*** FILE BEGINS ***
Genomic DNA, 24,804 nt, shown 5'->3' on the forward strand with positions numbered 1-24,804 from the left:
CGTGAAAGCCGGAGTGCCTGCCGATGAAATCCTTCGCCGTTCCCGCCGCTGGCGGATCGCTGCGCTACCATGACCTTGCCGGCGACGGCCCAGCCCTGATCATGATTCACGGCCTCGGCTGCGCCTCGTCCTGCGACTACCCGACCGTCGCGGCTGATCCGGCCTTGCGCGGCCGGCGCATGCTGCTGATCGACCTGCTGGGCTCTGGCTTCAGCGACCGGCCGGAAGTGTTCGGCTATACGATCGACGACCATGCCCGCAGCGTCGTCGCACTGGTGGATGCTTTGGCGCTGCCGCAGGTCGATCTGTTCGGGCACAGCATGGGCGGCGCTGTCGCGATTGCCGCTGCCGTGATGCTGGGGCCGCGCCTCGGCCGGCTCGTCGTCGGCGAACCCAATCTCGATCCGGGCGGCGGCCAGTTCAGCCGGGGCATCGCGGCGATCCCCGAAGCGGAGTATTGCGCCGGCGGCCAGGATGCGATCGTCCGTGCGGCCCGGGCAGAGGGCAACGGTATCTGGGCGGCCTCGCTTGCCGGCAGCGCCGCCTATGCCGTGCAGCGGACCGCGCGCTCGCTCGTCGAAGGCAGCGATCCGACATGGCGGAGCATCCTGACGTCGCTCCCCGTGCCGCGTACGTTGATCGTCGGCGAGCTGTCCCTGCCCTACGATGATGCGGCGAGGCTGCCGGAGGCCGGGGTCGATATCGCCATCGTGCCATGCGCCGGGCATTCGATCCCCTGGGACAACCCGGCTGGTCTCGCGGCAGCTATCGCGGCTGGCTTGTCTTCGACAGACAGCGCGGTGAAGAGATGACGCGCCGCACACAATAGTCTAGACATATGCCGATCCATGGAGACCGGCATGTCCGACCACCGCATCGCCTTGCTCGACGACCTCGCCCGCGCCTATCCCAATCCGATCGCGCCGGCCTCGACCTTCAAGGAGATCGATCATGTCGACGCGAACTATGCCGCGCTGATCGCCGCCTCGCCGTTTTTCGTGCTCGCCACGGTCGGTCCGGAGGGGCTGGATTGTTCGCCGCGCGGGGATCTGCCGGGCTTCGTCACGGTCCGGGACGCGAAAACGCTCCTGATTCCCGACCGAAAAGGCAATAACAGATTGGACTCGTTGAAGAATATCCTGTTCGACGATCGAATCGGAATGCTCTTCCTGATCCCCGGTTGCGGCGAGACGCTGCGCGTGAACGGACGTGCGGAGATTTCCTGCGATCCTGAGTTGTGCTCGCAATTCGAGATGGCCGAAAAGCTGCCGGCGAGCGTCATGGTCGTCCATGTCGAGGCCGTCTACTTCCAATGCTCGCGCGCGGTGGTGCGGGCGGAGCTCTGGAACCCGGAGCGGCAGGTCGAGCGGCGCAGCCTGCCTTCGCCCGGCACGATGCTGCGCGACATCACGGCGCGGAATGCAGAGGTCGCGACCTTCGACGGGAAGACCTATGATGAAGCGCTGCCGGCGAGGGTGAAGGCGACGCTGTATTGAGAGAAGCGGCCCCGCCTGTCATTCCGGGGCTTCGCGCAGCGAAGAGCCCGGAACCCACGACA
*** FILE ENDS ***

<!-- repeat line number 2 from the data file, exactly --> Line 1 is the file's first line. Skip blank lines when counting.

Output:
CGTGAAAGCCGGAGTGCCTGCCGATGAAATCCTTCGCCGTTCCCGCCGCTGGCGGATCGCTGCGCTACCATGACCTTGCCGGCGACGGCCCAGCCCTGATCATGATTCACGGCCTCGGCTGCGCCTCGTCCTGCGACTACCCGACCGTCGCGGCTGATCCGGCCTTGCGCGGCCGGCGCATGCTGCTGATCGACCTGCTGGGCTCTGGCTTCAGCGACCGGCCGGAAGTGTTCGGCTATACGATCGACGACCATGCCCGCAGCGTCGTCGCACTGGTGGATGCTTTGGCGCTGCCGCAGGTCGATCTGTTCGGGCACAGCATGGGCGGCGCTGTCGCGATTGCCGCTGCCGTGATGCTGGGGCCGCGCCTCGGCCGGCTCGTCGTCGGCGAACCCAATCTCGATCCGGGCGGCGGCCAGTTCAGCCGGGGCATCGCGGCGATCCCCGAAGCGGAGTATTGCGCCGGCGGCCAGGATGCGATCGTCCGTGCGGCCCGGGCAGAGGGCAACGGTATCTGGGCGGCCTCGCTTGCCGGCAGCGCCGCCTATGCCGTGCAGCGGACCGCGCGCTCGCTCGTCGAAGGCAGCGATCCGACATGGCGGAGCATCCTGACGTCGCTCCCCGTGCCGCGTACGTTGATCGTCGGCGAGCTGTCCCTGCCCTACGATGATGCGGCGAGGCTGCCGGAGGCCGGGGTCGATATCGCCATCGTGCCATGCGCCGGGCATTCGATCCCCTGGGACAACCCGGCTGGTCTCGCGGCAGCTATCGCGGCTGGCTTGTCTTCGACAGACAGCGCGGTGAAGAGATGACGCGCCGCACACAATAGTCTAGACATATGCCGATCCATGGAGACCGGCATGTCCGACCACCGCATCGCCTTGCTCGACGACCTCGCCCGCGCCTATCCCAATCCGATCGCGCCGGCCTCGACCTTCAAGGAGATCGATCATGTCGACGCGAACTATGCCGCGCTGATCGCCGCCTCGCCGTTTTTCGTGCTCGCCACGGTCGGTCCGGAGGGGCTGGATTGTTCGCCGCGCGGGGATCTGCCGGGCTTCGTCACGGTCCGGGACGCGAAAACGCTCCTGATTCCCGACCGAAAAGGCAATAACAGATTGGACTCGTTGAAGAATATCCTGTTCGACGATCGAATCGGAATGCTCTTCCTGATCCCCGGTTGCGGCGAGACGCTGCGCGTGAACGGACGTGCGGAGATTTCCTGCGATCCTGAGTTGTGCTCGCAATTCGAGATGGCCGAAAAGCTGCCGGCGAGCGTCATGGTCGTCCATGTCGAGGCCGTCTACTTCCAATGCTCGCGCGCGGTGGTGCGGGCGGAGCTCTGGAACCCGGAGCGGCAGGTCGAGCGGCGCAGCCTGCCTTCGCCCGGCACGATGCTGCGCGACATCACGGCGCGGAATGCAGAGGTCGCGACCTTCGACGGGAAGACCTATGATGAAGCGCTGCCGGCGAGGGTGAAGGCGACGCTGTATTGAGAGAAGCGGCCCCGCCTGTCATTCCGGGGCTTCGCGCAGCGAAGAGCCCGGAACCCACGACA